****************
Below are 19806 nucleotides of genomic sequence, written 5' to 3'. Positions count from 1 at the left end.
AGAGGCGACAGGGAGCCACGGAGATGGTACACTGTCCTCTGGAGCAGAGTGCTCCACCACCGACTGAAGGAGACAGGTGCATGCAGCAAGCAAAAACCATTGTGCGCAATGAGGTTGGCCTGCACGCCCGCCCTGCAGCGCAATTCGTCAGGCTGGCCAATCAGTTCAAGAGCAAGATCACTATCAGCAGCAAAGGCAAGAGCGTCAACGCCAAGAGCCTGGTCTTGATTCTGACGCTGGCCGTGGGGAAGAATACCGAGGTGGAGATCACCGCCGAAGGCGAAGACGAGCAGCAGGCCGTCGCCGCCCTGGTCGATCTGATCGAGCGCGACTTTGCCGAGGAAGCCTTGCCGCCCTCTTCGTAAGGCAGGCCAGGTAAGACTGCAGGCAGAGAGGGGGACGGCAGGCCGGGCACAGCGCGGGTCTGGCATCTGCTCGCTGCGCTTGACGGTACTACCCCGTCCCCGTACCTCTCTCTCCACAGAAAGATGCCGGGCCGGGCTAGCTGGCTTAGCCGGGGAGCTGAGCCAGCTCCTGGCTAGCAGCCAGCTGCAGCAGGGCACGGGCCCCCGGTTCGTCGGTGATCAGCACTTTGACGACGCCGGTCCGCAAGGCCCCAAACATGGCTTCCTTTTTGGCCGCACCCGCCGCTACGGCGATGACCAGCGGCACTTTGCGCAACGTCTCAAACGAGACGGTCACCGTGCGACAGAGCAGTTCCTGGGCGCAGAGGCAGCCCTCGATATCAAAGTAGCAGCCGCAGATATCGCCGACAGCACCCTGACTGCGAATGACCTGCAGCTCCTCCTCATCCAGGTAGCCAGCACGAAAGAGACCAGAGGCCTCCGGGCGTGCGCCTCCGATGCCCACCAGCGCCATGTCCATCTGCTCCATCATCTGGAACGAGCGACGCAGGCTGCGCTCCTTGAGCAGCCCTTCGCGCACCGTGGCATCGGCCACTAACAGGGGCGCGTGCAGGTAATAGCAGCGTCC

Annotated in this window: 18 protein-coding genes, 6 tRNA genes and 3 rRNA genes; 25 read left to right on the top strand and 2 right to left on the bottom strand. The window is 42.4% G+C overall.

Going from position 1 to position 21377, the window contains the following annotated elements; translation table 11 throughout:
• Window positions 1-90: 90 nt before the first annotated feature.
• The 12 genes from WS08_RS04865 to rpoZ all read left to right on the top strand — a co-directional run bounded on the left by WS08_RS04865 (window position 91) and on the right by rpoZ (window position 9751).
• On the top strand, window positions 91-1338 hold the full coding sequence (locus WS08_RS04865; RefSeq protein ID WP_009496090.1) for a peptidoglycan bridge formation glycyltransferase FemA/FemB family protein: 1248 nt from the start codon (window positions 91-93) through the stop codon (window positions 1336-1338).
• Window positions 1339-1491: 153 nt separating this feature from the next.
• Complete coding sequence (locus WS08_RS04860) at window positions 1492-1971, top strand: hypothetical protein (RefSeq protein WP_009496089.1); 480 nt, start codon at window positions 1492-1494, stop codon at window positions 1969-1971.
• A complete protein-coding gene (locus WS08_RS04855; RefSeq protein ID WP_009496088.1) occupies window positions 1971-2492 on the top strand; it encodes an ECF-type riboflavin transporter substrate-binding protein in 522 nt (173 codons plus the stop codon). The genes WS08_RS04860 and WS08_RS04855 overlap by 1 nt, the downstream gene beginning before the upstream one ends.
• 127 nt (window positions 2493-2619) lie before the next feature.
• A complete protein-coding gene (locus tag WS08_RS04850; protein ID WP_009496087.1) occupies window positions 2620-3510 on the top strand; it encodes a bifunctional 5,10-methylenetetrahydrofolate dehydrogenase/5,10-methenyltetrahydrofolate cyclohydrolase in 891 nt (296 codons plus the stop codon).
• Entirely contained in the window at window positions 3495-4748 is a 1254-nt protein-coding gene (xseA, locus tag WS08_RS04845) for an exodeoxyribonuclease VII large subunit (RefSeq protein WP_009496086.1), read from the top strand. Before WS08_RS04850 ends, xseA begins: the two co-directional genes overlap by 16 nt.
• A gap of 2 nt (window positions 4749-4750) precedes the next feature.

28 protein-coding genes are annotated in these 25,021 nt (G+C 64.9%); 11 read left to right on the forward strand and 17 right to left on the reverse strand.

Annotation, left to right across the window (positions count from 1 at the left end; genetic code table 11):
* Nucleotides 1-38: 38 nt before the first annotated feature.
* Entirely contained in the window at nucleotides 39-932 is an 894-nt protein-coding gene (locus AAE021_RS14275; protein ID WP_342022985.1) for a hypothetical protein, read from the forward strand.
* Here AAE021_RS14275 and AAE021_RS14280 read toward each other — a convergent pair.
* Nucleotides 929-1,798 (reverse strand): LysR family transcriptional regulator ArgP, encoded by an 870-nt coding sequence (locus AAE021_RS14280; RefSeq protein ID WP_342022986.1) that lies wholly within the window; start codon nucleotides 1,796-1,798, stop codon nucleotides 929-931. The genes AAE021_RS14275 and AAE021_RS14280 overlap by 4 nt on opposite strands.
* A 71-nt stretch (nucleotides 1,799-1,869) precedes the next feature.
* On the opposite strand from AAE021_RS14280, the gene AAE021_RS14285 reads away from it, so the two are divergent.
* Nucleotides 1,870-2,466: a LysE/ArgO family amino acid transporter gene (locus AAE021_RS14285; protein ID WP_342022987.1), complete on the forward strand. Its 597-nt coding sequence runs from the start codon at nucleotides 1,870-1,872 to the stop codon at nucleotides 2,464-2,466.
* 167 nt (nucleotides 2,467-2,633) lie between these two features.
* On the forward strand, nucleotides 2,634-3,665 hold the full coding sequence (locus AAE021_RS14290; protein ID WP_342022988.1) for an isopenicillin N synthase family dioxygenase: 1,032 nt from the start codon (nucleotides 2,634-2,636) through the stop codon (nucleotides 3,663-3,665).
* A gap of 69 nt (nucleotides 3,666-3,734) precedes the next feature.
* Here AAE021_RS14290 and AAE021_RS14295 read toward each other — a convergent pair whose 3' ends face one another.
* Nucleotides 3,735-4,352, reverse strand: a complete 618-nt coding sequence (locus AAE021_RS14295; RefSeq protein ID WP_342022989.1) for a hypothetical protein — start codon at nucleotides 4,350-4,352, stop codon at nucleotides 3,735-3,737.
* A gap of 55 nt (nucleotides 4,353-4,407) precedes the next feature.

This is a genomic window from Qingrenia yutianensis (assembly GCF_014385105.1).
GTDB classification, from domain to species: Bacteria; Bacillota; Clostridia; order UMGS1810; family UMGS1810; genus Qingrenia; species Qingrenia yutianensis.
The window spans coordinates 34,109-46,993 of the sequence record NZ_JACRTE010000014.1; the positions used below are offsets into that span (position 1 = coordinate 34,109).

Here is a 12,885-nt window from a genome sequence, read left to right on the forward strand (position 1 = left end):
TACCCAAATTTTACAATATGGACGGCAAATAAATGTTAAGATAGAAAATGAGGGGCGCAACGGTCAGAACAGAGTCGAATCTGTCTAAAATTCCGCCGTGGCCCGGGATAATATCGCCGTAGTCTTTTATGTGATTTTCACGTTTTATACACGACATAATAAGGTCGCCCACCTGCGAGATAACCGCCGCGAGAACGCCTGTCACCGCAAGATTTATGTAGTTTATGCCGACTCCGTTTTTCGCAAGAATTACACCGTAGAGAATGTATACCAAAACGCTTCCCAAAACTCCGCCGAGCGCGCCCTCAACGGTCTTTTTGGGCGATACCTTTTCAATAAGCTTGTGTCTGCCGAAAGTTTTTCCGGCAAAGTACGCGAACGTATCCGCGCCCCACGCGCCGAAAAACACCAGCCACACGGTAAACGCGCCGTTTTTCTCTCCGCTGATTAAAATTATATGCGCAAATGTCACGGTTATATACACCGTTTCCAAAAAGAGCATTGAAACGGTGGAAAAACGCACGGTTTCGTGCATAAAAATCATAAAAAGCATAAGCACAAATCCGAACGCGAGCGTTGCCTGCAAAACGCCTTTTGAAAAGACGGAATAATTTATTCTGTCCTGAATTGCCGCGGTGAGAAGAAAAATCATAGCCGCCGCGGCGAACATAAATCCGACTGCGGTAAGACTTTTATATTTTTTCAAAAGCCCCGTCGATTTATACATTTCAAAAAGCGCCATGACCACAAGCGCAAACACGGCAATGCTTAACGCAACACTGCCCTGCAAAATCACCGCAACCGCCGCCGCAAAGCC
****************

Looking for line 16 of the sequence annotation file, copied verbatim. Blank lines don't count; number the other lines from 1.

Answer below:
Annotation, left to right across the window (positions count from 1 at the left end; genetic code table 11):